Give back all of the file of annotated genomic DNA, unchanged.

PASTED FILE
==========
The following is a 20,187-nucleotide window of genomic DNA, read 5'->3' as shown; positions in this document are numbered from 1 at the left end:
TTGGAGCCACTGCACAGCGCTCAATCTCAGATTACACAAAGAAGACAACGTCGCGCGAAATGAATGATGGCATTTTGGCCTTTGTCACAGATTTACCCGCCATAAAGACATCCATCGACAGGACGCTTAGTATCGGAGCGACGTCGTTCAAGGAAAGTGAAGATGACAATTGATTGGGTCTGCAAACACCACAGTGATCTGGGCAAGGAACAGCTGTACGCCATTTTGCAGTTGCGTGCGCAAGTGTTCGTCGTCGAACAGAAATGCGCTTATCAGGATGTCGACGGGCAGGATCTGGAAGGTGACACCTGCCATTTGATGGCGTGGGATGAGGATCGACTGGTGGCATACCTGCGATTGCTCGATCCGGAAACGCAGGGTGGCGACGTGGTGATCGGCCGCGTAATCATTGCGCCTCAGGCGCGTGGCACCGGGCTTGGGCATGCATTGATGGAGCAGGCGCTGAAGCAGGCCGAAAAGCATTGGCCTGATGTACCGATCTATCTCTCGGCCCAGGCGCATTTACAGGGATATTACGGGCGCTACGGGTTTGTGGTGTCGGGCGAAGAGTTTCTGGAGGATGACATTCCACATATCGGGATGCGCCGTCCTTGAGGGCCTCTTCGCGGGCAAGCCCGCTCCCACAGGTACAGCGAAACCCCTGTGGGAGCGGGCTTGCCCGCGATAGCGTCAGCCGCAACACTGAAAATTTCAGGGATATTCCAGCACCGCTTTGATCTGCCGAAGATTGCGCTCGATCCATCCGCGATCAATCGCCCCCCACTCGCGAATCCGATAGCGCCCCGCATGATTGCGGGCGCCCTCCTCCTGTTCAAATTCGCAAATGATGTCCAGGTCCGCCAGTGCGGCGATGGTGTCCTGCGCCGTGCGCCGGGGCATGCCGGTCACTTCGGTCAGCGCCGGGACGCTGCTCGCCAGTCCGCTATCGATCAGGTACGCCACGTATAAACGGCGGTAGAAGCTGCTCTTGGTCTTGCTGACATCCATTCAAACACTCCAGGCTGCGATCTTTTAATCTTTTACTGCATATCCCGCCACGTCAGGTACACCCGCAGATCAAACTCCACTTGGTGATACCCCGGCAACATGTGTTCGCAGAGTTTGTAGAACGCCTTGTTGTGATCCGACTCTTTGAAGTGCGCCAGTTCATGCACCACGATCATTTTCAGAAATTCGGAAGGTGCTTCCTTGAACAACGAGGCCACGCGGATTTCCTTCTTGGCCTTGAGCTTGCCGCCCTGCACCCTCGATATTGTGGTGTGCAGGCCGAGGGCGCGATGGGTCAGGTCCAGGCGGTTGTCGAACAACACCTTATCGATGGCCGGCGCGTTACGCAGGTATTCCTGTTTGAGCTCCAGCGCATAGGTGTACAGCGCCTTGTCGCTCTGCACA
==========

The following is a 20,187-nucleotide window of genomic DNA, read 5'->3' as shown; positions in this document are numbered from 1 at the left end:
TTGGAGCCACTGCACAGCGCTCAATCTCAGATTACACAAAGAAGACAACGTCGCGCGAAATGAATGATGGCATTTTGGCCTTTGTCACAGATTTACCCGCCATAAAGACATCCATCGACAGGACGCTTAGTATCGGAGCGACGTCGTTCAAGGAAAGTGAAGATGACAATTGATTGGGTCTGCAAACACCACAGTGATCTGGGCAAGGAACAGCTGTACGCCATTTTGCAGTTGCGTGCGCAAGTGTTCGTCGTCGAACAGAAATGCGCTTATCAGGATGTCGACGGGCAGGATCTGGAAGGTGACACCTGCCATTTGATGGCGTGGGATGAGGATCGACTGGTGGCATACCTGCGATTGCTCGATCCGGAAACGCAGGGTGGCGACGTGGTGATCGGCCGCGTAATCATTGCGCCTCAGGCGCGTGGCACCGGGCTTGGGCATGCATTGATGGAGCAGGCGCTGAAGCAGGCCGAAAAGCATTGGCCTGATGTACCGATCTATCTCTCGGCCCAGGCGCATTTACAGGGATATTACGGGCGCTACGGGTTTGTGGTGTCGGGCGAAGAGTTTCTGGAGGATGACATTCCACATATCGGGATGCGCCGTCCTTGAGGGCCTCTTCGCGGGCAAGCCCGCTCCCACAGGTACAGCGAAACCCCTGTGGGAGCGGGCTTGCCCGCGATAGCGTCAGCCGCAACACTGAAAATTTCAGGGATATTCCAGCACCGCTTTGATCTGCCGAAGATTGCGCTCGATCCATCCGCGATCAATCGCCCCCCACTCGCGAATCCGATAGCGCCCCGCATGATTGCGGGCGCCCTCCTCCTGTTCAAATTCGCAAATGATGTCCAGGTCCGCCAGTGCGGCGATGGTGTCCTGCGCCGTGCGCCGGGGCATGCCGGTCACTTCGGTCAGCGCCGGGACGCTGCTCGCCAGTCCGCTATCGATCAGGTACGCCACGTATAAACGGCGGTAGAAGCTGCTCTTGGTCTTGCTGACATCCATTCAAACACTCCAGGCTGCGATCTTTTAATCTTTTACTGCATATCCCGCCACGTCAGGTACACCCGCAGATCAAACTCCACTTGGTGATACCCCGGCAACATGTGTTCGCAGAGTTTGTAGAACGCCTTGTTGTGATCCGACTCTTTGAAGTGCGCCAGTTCATGCACCACGATCATTTTCAGAAATTCGGAAGGTGCTTCCTTGAACAACGAGGCCACGCGGATTTCCTTCTTGGCCTTGAGCTTGCCGCCCTGCACCCTCGATATTGTGGTGTGCAGGCCGAGGGCGCGATGGGTCAGGTCCAGGCGGTTGTCGAACAACACCTTATCGATGGCCGGCGCGTTACGCAGGTATTCCTGTTTGAGCTCCAGCGCATAGGTGTACAGCGCCTTGTCGCTCTGCACA